take longer in our business. Is it discovery? Is it getting stakeholder buy-in? What tends to take longer? And then, you want to brainstorm how can I make those things go faster. Now, this is really important, because the reason you're trying to make them go faster is because you are a purpose-driven salesperson. You're not trying to make them go faster just because you want to close the deal. You're trying to make them go faster because your North Star is you want to make a difference in the lives of your customers, so the faster you close sales, the more difference you can make, so you're trying to create urgency, which leads me to the second point.
which leads me to the second point. Look at the deals in your company that have closed quickly. What were the commonalities? Ask a couple of other salespeople. Was it a certain kind of buyer? Is there a certain issue that tends to drive people to decide faster? Maybe in a certain industry. So, for example, in our business, it's consulting, and sales tend to close faster when there's a new leader, or maybe there's been a big problem with one of the areas where we have expertise, or the client's in a very high risk situation.
So, you need to know which conditions in your business cause deals to close faster, and you need to look for opportunities where that exists, because you've got to pick and choose where to spend your time. So, look for places where the conditions are such that a deal would close faster, or look for places where you can jump start the kind of thinking that makes people decide more quickly. Now the third thing, and you want to be really, really clear on this is you want to find out on the big deals that were sold in your company, who was involved on the client side.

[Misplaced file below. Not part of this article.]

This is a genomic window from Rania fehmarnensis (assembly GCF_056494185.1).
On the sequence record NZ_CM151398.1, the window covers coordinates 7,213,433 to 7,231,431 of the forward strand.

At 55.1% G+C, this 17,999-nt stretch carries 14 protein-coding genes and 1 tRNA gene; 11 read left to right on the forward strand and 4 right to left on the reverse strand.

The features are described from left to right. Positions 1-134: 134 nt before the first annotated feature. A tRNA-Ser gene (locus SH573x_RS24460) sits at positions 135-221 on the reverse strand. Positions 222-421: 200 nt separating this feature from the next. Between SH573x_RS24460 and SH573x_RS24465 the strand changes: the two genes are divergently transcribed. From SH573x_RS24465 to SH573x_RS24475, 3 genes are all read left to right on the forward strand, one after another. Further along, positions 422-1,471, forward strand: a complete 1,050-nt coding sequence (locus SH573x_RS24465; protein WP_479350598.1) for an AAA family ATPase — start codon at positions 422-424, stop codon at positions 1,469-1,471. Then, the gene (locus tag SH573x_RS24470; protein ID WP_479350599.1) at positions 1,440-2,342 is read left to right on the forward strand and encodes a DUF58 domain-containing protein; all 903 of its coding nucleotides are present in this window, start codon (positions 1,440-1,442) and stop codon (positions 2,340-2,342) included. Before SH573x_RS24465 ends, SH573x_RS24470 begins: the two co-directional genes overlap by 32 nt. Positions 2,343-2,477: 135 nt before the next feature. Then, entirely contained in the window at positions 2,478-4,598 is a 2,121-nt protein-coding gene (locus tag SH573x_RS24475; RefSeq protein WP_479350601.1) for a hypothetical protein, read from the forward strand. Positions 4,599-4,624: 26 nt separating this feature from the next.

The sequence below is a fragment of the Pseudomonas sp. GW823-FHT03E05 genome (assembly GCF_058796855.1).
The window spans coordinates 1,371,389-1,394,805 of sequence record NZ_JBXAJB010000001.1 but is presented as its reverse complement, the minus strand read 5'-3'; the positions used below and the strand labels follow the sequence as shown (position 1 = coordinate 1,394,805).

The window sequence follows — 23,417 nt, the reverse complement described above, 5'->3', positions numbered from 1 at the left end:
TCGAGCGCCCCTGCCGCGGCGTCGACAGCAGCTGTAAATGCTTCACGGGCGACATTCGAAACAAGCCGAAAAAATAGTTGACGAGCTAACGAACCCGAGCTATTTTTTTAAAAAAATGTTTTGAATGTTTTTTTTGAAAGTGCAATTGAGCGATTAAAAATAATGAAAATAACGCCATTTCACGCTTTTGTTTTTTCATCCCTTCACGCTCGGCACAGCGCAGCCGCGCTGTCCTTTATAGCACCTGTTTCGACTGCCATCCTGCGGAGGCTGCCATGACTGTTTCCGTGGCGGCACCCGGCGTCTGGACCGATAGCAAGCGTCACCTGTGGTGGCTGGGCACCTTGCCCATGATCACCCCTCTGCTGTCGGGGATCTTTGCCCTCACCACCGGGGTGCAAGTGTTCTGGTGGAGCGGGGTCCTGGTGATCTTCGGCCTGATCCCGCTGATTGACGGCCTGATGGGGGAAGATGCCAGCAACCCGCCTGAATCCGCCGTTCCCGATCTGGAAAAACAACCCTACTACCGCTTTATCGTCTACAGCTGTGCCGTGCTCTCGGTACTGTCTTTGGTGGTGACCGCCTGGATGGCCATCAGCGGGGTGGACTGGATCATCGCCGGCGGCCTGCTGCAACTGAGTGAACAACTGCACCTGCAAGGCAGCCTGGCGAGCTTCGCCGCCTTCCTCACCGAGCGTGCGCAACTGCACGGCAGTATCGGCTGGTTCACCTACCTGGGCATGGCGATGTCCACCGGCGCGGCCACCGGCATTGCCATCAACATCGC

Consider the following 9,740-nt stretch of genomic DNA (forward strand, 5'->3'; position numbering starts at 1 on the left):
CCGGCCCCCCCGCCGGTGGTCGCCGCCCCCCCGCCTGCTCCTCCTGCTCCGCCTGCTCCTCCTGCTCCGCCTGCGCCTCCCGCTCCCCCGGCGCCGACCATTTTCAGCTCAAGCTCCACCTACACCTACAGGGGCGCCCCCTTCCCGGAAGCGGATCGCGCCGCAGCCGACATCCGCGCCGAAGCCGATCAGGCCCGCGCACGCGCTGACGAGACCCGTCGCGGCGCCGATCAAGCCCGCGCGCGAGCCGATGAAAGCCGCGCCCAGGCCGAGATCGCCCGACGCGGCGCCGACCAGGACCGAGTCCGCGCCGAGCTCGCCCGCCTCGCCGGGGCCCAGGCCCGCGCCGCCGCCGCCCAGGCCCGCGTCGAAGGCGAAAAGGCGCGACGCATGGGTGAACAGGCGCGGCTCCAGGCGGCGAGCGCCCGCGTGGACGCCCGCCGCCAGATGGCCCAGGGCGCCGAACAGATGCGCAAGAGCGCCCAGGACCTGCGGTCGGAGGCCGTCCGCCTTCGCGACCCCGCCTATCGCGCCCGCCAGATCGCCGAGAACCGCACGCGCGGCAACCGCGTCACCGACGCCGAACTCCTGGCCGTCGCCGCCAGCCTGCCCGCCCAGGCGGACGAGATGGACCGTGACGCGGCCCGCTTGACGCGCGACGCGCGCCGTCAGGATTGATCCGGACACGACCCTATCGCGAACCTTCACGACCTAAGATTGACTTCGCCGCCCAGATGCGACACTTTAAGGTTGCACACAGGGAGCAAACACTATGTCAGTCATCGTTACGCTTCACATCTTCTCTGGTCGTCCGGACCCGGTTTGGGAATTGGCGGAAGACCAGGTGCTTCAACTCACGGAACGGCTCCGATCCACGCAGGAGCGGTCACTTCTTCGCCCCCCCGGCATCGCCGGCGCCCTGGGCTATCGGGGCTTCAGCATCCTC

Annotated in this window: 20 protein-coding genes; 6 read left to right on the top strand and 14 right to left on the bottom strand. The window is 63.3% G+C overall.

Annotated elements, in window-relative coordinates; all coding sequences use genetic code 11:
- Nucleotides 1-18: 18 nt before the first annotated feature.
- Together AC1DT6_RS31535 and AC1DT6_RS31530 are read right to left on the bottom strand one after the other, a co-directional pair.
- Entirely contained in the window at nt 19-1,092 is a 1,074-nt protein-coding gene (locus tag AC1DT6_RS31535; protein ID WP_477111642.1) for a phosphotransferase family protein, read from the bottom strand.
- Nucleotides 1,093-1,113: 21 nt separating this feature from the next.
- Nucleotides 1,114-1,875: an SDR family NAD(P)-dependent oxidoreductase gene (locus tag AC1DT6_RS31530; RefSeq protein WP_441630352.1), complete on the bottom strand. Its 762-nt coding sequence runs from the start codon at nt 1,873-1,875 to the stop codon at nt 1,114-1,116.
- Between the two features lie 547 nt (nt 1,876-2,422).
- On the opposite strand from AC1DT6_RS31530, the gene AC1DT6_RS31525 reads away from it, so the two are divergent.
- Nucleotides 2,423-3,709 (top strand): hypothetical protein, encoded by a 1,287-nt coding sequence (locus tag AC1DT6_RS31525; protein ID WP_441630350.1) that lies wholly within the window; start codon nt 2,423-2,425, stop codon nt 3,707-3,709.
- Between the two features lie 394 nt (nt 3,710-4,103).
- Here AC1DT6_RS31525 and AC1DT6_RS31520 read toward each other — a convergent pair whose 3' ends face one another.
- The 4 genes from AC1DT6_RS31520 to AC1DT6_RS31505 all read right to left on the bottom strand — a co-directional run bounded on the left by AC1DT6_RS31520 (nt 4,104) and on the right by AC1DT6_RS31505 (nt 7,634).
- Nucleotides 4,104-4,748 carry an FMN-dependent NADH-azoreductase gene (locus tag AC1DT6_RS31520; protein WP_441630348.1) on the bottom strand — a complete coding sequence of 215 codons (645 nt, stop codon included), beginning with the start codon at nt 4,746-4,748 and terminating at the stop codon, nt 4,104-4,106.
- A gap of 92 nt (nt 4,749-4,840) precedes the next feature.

Now, why does this matter? Because if you want to speed up your own sales cycle, you're gonna need to get to those key players on the client side very early in the game. So, if you're new, it's likely you wouldn't know who those are, so ask some of the more seasoned, experienced people. Get a real handle on how long does it take, what needs to happen, who's involved, because the better you deepen your own understanding of a typical sales cycle, the faster you'll be able to move. You won't have to learn these lessons the hard way.
So, your sales process is what you do on every call. It's the opening. It's the questions. It's the way you gain agreement to move forward. Your sales cycle is how you string those calls together for a big win. Focus on the client's goals during the sales call, and then, create urgency about those goals to accelerate the sales cycle.
In this course, Lisa outlines key techniques to find and leverage your "noble purpose" and connect with customers on a deeper level. Learn the three key elements of a great call opening, when and when not to use a pitch deck, and the secrets to creating a sales process that can flex with different customer types. Last, she provides advice to develop yourself professionally, such as how to talk to senior leaders and position yourself as a strategy partner instead of a pitchman, when and how to take your boss on a sales call, and how to network effectively. Use these tips to close bigger, close faster, and make your work more meaningful.
- Selling with noble purpose
- Sales as a fast track to leadership
- Making the first call
- Avoiding sounding scripted
- Recovering from a bad call
- Working with your bosses and senior leaders
- Networking and being coachable